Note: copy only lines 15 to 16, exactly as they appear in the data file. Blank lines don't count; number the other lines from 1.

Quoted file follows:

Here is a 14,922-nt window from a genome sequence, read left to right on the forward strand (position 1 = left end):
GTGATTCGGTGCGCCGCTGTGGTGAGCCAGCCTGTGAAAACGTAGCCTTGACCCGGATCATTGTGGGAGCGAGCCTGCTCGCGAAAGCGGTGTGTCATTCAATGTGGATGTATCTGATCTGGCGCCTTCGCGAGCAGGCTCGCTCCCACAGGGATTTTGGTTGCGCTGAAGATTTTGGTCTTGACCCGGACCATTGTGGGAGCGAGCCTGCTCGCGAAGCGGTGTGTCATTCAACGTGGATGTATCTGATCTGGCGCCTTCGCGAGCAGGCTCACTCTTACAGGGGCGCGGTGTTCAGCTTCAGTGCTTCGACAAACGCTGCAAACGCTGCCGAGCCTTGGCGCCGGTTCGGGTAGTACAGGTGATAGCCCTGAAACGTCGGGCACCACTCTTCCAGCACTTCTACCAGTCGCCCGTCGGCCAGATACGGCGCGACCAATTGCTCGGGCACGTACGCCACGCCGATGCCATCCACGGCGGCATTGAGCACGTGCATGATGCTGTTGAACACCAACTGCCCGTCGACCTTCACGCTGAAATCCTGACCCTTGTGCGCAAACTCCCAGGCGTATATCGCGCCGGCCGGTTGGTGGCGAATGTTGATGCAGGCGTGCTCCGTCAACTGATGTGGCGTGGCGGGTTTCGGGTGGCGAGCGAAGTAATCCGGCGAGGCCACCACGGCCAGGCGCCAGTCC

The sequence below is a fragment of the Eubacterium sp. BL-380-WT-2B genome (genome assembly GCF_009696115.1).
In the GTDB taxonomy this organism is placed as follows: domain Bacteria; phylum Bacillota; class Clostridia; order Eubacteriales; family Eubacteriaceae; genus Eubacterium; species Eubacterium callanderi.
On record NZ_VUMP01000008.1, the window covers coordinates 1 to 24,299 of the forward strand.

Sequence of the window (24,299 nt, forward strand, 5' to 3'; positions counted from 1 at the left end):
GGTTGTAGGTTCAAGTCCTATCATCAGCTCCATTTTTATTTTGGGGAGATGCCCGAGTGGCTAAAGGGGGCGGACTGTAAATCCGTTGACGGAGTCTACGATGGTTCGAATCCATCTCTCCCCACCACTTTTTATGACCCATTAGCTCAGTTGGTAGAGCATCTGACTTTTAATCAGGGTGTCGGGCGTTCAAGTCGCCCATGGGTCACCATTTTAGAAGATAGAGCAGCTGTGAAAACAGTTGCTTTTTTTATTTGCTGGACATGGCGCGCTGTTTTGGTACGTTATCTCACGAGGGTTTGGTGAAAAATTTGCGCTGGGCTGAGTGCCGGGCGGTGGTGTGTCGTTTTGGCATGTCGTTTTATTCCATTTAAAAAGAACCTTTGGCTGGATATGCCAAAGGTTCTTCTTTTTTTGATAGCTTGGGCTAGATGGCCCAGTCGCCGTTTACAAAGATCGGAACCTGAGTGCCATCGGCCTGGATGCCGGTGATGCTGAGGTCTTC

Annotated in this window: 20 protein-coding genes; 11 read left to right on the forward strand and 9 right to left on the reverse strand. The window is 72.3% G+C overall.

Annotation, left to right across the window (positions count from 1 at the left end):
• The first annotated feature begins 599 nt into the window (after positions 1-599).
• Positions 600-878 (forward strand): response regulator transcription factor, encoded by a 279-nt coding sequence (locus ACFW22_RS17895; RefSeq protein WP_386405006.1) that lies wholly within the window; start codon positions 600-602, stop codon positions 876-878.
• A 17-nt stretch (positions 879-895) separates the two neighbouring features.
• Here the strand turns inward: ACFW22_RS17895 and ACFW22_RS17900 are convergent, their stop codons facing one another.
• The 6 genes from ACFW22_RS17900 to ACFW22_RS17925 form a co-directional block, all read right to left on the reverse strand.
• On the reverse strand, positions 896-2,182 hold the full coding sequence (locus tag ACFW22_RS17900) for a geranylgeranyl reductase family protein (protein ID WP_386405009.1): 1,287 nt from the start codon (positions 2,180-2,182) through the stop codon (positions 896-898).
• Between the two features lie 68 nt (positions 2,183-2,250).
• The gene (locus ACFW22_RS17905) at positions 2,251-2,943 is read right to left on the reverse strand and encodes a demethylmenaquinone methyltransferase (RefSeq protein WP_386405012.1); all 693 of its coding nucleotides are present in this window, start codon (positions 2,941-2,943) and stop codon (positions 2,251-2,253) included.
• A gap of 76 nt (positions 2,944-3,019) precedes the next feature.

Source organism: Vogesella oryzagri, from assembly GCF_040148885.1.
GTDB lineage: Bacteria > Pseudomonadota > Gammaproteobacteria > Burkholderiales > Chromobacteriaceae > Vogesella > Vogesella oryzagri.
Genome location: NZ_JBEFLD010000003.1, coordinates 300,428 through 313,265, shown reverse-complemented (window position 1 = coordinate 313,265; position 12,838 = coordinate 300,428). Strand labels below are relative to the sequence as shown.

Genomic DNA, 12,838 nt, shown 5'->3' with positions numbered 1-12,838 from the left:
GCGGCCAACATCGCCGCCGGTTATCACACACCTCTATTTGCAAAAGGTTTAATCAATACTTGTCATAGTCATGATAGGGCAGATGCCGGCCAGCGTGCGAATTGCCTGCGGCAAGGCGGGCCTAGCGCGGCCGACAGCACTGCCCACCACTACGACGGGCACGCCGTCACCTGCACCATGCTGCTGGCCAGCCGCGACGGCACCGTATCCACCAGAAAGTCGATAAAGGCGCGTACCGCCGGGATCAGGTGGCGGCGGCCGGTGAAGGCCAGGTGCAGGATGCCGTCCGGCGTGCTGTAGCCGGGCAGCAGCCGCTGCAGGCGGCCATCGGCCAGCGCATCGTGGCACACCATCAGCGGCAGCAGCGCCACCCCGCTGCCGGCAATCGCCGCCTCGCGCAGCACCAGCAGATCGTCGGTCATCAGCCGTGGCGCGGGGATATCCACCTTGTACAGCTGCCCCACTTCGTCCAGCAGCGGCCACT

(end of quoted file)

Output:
• On the reverse strand, positions 896-2,182 hold the full coding sequence (locus tag ACFW22_RS17900) for a geranylgeranyl reductase family protein (protein ID WP_386405009.1): 1,287 nt from the start codon (positions 2,180-2,182) through the stop codon (positions 896-898).
• Between the two features lie 68 nt (positions 2,183-2,250).